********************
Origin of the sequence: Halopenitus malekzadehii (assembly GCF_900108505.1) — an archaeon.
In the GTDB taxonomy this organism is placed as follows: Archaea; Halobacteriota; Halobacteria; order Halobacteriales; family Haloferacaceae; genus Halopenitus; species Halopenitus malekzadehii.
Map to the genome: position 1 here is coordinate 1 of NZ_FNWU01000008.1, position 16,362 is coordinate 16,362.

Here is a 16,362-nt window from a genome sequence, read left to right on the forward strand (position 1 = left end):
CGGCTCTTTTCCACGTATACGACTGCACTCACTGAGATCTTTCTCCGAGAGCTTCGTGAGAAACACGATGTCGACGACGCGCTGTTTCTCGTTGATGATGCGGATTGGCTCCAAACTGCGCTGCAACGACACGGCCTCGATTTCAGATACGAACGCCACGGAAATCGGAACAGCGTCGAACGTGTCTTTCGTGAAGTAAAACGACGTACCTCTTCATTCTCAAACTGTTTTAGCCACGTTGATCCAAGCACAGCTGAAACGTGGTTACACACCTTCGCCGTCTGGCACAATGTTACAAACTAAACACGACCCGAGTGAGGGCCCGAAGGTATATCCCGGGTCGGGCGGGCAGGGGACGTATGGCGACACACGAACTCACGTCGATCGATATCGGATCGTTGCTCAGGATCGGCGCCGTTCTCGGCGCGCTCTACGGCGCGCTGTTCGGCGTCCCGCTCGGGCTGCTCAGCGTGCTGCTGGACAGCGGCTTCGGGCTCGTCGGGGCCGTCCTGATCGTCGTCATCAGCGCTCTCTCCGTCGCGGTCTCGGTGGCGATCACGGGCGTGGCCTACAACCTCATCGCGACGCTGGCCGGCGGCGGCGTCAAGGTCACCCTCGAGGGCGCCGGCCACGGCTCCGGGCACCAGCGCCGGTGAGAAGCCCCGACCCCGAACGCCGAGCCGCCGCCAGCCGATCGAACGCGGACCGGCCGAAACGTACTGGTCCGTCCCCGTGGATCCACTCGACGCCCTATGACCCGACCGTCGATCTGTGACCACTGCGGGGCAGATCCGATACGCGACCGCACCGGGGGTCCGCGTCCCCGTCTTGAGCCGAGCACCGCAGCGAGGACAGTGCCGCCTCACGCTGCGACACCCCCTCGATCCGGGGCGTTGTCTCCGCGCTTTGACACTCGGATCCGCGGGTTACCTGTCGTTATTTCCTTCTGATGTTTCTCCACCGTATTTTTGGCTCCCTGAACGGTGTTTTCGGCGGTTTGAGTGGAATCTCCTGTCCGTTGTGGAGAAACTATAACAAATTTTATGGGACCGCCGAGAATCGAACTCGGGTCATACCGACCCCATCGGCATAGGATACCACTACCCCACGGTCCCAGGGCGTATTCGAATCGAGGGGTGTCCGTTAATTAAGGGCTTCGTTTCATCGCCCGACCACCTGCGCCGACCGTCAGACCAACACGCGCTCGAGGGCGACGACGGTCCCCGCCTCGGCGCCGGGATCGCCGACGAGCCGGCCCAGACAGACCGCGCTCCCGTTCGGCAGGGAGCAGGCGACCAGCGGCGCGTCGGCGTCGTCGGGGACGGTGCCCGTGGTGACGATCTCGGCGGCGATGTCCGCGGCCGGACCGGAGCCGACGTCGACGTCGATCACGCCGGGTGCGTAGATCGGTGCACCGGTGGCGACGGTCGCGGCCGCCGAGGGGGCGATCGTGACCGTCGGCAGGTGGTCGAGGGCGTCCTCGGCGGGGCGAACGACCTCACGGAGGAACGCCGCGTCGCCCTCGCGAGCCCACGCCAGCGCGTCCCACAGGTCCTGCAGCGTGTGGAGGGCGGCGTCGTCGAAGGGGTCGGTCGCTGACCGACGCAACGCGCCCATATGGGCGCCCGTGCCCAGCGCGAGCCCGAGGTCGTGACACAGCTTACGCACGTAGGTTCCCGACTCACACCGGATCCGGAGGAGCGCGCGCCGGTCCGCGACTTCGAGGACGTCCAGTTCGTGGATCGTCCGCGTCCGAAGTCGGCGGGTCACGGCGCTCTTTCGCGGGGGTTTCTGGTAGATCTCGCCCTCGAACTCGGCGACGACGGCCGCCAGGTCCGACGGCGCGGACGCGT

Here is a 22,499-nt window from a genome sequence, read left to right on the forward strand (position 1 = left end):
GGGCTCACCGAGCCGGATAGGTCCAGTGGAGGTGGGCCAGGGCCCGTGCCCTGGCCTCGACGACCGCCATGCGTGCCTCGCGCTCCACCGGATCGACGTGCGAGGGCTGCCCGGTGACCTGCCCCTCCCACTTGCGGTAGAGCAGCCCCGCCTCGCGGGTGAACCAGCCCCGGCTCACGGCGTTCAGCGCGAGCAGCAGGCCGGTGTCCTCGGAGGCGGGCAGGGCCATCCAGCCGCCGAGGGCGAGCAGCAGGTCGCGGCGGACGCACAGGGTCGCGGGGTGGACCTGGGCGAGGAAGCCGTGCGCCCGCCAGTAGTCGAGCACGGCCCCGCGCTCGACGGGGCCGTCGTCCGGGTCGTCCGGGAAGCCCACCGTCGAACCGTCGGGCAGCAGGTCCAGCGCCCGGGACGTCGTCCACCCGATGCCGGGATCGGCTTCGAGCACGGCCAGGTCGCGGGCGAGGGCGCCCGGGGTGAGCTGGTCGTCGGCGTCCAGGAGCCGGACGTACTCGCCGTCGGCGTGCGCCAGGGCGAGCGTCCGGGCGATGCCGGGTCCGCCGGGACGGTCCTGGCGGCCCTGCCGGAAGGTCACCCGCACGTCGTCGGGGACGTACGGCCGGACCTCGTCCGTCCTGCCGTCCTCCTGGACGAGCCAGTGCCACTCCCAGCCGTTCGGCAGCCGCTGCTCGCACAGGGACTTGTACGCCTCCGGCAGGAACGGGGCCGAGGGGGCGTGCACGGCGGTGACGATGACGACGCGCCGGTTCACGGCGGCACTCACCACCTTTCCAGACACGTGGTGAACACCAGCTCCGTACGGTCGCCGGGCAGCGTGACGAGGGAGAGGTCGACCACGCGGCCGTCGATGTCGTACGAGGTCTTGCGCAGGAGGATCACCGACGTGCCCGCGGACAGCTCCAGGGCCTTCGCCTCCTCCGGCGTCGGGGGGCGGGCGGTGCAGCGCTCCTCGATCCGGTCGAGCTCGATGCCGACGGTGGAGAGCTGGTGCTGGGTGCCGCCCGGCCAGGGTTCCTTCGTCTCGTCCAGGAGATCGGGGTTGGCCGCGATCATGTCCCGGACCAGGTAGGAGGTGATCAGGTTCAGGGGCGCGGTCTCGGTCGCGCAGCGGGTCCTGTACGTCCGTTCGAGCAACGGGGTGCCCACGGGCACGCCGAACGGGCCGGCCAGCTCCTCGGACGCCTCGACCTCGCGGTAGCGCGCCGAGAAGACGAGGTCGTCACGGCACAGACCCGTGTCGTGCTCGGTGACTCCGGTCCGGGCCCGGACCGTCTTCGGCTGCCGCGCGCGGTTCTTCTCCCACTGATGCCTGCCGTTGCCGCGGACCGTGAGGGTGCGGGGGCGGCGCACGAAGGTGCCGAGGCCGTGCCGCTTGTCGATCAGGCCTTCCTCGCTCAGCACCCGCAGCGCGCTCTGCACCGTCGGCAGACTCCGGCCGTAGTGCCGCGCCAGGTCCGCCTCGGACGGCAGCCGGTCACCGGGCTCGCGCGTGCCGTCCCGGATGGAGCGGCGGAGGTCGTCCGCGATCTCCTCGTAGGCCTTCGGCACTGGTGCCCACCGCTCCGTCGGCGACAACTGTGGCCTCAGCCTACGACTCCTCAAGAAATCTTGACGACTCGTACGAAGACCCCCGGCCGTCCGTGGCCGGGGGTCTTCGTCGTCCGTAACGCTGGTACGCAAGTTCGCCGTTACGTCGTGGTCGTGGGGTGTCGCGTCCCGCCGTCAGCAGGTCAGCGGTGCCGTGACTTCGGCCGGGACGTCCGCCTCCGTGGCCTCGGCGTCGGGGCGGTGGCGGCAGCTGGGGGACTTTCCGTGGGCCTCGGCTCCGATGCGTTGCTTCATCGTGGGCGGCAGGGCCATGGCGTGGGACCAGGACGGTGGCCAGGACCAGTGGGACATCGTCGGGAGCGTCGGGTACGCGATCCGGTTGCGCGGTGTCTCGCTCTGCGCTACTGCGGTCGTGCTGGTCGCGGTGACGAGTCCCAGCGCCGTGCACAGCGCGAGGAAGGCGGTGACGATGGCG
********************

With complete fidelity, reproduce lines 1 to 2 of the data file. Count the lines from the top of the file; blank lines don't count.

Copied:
Origin of the sequence: Halopenitus malekzadehii (assembly GCF_900108505.1) — an archaeon.
In the GTDB taxonomy this organism is placed as follows: Archaea; Halobacteriota; Halobacteria; order Halobacteriales; family Haloferacaceae; genus Halopenitus; species Halopenitus malekzadehii.